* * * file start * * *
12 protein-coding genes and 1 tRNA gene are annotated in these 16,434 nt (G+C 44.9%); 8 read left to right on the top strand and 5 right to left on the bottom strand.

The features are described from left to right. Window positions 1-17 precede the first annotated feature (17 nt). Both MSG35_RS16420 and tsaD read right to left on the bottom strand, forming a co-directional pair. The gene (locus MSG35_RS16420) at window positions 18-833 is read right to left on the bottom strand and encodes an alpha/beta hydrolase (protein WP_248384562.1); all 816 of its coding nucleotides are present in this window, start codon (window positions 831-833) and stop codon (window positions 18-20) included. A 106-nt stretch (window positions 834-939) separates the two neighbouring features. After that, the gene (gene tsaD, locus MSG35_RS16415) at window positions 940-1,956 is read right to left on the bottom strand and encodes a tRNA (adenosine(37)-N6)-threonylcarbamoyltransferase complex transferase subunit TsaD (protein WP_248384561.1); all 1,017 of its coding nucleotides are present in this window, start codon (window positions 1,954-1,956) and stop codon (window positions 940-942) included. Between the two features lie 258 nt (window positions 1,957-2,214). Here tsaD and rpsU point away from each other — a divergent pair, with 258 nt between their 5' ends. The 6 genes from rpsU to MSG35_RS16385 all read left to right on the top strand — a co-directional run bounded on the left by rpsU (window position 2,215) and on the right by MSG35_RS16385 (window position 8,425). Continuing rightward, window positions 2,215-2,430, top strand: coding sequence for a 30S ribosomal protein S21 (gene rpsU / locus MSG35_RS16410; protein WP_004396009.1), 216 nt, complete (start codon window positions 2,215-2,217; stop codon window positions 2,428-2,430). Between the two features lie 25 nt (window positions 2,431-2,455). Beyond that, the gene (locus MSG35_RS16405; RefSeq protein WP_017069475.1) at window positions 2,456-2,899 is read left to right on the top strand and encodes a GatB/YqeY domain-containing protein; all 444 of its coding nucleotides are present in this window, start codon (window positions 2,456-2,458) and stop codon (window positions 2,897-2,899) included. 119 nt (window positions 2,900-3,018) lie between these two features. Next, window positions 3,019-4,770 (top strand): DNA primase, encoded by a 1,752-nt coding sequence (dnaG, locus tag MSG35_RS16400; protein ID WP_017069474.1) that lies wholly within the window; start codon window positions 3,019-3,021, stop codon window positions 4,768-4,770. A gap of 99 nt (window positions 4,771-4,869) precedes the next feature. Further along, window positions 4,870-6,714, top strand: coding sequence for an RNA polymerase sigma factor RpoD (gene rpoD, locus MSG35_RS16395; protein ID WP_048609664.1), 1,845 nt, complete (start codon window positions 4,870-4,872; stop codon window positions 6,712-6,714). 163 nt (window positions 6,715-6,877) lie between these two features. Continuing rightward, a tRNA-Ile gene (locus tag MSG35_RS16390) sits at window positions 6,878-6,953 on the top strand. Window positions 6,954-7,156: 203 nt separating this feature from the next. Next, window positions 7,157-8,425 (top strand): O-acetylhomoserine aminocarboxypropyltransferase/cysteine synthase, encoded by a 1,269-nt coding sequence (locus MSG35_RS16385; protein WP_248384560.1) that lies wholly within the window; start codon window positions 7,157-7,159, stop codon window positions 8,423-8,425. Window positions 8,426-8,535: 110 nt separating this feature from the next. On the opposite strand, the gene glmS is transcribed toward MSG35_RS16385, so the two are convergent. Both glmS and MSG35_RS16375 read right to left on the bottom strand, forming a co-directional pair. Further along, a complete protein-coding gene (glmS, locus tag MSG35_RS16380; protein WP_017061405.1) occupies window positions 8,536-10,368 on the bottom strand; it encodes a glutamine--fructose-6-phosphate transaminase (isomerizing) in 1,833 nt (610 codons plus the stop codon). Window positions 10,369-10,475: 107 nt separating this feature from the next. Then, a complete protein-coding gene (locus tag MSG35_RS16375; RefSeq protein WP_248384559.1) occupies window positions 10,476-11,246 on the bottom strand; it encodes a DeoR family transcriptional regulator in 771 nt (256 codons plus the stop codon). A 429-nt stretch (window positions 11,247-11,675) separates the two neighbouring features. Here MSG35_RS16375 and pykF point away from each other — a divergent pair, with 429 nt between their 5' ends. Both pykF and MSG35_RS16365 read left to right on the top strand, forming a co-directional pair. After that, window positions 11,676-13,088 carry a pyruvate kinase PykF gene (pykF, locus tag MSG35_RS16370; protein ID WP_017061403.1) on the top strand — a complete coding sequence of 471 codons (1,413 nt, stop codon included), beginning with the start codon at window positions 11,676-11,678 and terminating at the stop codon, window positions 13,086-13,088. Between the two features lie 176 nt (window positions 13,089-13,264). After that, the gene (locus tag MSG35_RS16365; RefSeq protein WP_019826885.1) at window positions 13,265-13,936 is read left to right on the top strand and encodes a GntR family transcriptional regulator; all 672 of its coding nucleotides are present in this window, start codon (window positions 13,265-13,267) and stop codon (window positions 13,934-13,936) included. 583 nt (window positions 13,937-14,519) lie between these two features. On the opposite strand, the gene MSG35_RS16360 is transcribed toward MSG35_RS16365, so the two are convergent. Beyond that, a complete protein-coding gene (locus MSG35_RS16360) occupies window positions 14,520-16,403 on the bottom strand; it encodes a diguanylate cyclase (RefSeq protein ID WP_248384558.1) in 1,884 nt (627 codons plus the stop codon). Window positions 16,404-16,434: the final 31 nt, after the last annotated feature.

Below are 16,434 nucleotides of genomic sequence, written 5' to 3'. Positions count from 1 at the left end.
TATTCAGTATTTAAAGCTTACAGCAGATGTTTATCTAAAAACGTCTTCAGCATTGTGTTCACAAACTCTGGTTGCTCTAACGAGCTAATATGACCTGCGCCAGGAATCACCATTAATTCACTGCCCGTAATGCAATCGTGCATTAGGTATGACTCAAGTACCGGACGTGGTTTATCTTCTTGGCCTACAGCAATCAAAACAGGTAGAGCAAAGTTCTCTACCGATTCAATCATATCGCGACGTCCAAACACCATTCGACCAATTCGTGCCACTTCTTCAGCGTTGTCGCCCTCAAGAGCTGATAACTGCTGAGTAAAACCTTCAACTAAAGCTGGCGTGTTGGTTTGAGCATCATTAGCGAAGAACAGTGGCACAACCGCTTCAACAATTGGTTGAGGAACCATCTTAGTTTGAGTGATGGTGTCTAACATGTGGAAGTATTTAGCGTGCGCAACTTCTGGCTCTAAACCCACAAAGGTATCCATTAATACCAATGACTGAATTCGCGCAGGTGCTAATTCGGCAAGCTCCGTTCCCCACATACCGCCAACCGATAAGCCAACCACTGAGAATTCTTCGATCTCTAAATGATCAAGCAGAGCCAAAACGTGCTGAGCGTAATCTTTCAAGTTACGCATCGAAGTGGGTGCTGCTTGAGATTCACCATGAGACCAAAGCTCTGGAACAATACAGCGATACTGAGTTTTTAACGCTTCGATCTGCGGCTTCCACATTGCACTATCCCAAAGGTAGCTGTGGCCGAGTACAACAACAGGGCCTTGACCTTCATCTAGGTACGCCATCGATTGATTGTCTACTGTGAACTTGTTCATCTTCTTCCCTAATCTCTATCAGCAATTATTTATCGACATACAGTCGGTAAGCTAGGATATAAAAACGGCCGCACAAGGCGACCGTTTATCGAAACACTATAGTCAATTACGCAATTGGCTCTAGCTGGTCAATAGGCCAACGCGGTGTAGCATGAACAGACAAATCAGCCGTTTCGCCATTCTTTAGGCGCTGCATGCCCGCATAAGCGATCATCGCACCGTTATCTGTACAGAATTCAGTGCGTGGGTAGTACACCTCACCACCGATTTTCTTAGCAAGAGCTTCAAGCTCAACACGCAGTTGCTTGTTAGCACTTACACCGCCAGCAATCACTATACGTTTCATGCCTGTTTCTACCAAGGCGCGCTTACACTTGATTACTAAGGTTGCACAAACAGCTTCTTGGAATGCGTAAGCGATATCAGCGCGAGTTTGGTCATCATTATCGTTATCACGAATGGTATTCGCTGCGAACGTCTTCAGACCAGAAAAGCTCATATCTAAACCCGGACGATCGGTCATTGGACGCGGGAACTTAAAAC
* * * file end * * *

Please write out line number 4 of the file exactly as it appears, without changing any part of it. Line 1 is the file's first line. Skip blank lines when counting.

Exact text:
TATTCAGTATTTAAAGCTTACAGCAGATGTTTATCTAAAAACGTCTTCAGCATTGTGTTCACAAACTCTGGTTGCTCTAACGAGCTAATATGACCTGCGCCAGGAATCACCATTAATTCACTGCCCGTAATGCAATCGTGCATTAGGTATGACTCAAGTACCGGACGTGGTTTATCTTCTTGGCCTACAGCAATCAAAACAGGTAGAGCAAAGTTCTCTACCGATTCAATCATATCGCGACGTCCAAACACCATTCGACCAATTCGTGCCACTTCTTCAGCGTTGTCGCCCTCAAGAGCTGATAACTGCTGAGTAAAACCTTCAACTAAAGCTGGCGTGTTGGTTTGAGCATCATTAGCGAAGAACAGTGGCACAACCGCTTCAACAATTGGTTGAGGAACCATCTTAGTTTGAGTGATGGTGTCTAACATGTGGAAGTATTTAGCGTGCGCAACTTCTGGCTCTAAACCCACAAAGGTATCCATTAATACCAATGACTGAATTCGCGCAGGTGCTAATTCGGCAAGCTCCGTTCCCCACATACCGCCAACCGATAAGCCAACCACTGAGAATTCTTCGATCTCTAAATGATCAAGCAGAGCCAAAACGTGCTGAGCGTAATCTTTCAAGTTACGCATCGAAGTGGGTGCTGCTTGAGATTCACCATGAGACCAAAGCTCTGGAACAATACAGCGATACTGAGTTTTTAACGCTTCGATCTGCGGCTTCCACATTGCACTATCCCAAAGGTAGCTGTGGCCGAGTACAACAACAGGGCCTTGACCTTCATCTAGGTACGCCATCGATTGATTGTCTACTGTGAACTTGTTCATCTTCTTCCCTAATCTCTATCAGCAATTATTTATCGACATACAGTCGGTAAGCTAGGATATAAAAACGGCCGCACAAGGCGACCGTTTATCGAAACACTATAGTCAATTACGCAATTGGCTCTAGCTGGTCAATAGGCCAACGCGGTGTAGCATGAACAGACAAATCAGCCGTTTCGCCATTCTTTAGGCGCTGCATGCCCGCATAAGCGATCATCGCACCGTTATCTGTACAGAATTCAGTGCGTGGGTAGTACACCTCACCACCGATTTTCTTAGCAAGAGCTTCAAGCTCAACACGCAGTTGCTTGTTAGCACTTACACCGCCAGCAATCACTATACGTTTCATGCCTGTTTCTACCAAGGCGCGCTTACACTTGATTACTAAGGTTGCACAAACAGCTTCTTGGAATGCGTAAGCGATATCAGCGCGAGTTTGGTCATCATTATCGTTATCACGAATGGTATTCGCTGCGAACGTCTTCAGACCAGAAAAGCTCATATCTAAACCCGGACGATCGGTCATTGGACGCGGGAACTTAAAAC